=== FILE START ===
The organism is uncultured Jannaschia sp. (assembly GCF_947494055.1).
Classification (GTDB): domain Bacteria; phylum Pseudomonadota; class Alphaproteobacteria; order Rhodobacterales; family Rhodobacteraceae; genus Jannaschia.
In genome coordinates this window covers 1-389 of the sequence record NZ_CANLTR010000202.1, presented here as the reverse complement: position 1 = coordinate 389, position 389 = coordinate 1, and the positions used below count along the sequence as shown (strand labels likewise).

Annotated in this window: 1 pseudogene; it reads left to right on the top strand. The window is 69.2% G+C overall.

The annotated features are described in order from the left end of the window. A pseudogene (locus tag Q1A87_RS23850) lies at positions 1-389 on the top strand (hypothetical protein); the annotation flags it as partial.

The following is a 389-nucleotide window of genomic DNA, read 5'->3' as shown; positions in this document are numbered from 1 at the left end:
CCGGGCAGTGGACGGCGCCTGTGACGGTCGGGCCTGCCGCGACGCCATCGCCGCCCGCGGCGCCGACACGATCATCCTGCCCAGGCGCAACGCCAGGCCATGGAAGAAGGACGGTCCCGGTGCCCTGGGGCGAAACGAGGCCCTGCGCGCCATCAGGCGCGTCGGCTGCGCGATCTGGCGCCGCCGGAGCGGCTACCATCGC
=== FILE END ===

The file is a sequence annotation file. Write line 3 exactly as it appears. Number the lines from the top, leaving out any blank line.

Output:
In genome coordinates this window covers 1-389 of the sequence record NZ_CANLTR010000202.1, presented here as the reverse complement: position 1 = coordinate 389, position 389 = coordinate 1, and the positions used below count along the sequence as shown (strand labels likewise).